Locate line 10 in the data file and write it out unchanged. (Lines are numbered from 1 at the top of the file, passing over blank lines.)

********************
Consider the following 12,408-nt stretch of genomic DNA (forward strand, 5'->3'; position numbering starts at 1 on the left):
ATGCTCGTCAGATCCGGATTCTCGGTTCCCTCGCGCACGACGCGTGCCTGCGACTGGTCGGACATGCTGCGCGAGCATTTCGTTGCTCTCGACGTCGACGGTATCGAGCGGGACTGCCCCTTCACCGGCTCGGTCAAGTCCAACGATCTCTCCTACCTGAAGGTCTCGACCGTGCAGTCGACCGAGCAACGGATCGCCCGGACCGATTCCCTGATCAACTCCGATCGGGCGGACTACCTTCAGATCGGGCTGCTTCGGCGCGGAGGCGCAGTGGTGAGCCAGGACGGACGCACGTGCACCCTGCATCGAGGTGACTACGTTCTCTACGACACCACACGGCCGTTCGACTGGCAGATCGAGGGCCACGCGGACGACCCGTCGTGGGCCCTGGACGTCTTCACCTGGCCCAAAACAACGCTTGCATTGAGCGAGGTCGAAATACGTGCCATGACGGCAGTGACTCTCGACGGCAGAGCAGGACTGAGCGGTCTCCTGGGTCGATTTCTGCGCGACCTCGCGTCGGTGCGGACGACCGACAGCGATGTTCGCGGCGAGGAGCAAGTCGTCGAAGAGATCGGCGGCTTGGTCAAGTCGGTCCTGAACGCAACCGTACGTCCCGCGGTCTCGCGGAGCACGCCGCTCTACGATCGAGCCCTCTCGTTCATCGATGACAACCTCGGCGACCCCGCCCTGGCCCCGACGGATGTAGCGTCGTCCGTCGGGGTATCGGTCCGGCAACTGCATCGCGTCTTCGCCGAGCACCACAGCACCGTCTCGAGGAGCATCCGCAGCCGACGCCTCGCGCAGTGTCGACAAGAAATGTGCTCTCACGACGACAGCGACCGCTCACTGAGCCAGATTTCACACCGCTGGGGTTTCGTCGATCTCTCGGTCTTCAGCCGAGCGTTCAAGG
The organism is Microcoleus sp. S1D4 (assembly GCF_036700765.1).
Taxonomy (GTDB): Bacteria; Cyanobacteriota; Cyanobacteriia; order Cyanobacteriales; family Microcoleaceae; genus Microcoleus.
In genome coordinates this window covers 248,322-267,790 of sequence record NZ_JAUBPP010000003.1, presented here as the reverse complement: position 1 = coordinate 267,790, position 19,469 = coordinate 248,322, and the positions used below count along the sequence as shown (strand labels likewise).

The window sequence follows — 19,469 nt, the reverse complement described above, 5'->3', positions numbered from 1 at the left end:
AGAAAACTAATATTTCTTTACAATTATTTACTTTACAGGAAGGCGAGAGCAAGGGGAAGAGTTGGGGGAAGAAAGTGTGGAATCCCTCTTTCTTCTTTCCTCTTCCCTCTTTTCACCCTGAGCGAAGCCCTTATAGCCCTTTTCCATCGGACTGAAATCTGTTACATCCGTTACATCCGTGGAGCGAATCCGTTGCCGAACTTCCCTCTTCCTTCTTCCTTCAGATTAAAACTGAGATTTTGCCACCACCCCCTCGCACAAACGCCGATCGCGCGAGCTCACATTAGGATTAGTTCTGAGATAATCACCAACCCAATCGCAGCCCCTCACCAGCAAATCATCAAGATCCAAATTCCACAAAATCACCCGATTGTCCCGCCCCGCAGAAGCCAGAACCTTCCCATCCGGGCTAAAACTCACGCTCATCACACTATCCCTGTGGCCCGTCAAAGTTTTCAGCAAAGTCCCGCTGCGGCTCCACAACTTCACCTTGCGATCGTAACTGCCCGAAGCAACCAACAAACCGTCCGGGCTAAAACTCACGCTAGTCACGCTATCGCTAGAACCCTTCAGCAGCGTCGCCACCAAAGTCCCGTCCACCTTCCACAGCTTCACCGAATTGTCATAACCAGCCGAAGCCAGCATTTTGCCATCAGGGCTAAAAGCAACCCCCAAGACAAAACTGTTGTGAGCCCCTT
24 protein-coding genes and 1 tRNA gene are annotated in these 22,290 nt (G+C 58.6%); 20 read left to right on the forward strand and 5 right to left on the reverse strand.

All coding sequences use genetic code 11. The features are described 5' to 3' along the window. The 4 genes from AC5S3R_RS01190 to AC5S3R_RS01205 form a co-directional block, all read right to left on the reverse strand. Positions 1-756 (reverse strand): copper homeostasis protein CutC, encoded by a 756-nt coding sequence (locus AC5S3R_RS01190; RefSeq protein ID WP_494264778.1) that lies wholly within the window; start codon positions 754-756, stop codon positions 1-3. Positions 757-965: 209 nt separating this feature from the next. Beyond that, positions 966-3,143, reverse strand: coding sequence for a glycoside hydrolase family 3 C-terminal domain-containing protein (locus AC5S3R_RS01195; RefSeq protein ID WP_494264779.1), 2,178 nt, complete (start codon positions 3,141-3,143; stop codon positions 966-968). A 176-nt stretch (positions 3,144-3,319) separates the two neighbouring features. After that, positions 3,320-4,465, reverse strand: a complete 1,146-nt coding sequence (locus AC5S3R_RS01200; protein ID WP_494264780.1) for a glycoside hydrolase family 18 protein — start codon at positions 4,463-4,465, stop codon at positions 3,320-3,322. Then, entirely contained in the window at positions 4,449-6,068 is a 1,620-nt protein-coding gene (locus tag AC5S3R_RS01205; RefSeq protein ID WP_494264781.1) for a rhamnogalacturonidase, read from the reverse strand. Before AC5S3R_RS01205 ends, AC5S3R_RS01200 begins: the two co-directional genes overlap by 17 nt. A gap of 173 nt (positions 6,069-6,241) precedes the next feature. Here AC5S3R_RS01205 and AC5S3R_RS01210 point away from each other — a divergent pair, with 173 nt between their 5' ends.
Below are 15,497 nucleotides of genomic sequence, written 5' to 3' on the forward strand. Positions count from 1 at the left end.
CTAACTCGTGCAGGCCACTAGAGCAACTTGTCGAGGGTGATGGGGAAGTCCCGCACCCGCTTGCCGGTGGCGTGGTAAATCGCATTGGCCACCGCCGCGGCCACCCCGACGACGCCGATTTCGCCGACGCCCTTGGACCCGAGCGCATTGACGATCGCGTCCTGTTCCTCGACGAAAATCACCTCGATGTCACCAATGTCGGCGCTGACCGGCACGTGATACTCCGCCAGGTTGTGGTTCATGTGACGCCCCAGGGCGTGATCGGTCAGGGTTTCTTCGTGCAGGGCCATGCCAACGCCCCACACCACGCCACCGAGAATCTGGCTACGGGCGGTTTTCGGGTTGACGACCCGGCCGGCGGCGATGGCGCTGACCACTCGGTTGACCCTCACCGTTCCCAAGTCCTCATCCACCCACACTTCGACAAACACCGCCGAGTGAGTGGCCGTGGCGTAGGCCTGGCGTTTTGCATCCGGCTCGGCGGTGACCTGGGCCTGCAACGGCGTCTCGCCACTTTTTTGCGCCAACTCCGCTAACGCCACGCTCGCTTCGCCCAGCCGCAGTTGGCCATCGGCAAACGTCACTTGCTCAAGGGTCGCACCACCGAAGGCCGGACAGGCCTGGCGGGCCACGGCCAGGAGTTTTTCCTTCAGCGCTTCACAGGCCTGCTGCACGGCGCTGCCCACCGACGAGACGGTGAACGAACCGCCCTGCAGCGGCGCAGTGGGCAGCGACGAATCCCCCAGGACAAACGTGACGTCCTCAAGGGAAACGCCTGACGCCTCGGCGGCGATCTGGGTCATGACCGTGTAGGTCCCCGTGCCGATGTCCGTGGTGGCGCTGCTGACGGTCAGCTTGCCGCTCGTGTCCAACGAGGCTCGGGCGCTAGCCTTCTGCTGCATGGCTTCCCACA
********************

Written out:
Below are 15,497 nucleotides of genomic sequence, written 5' to 3' on the forward strand. Positions count from 1 at the left end.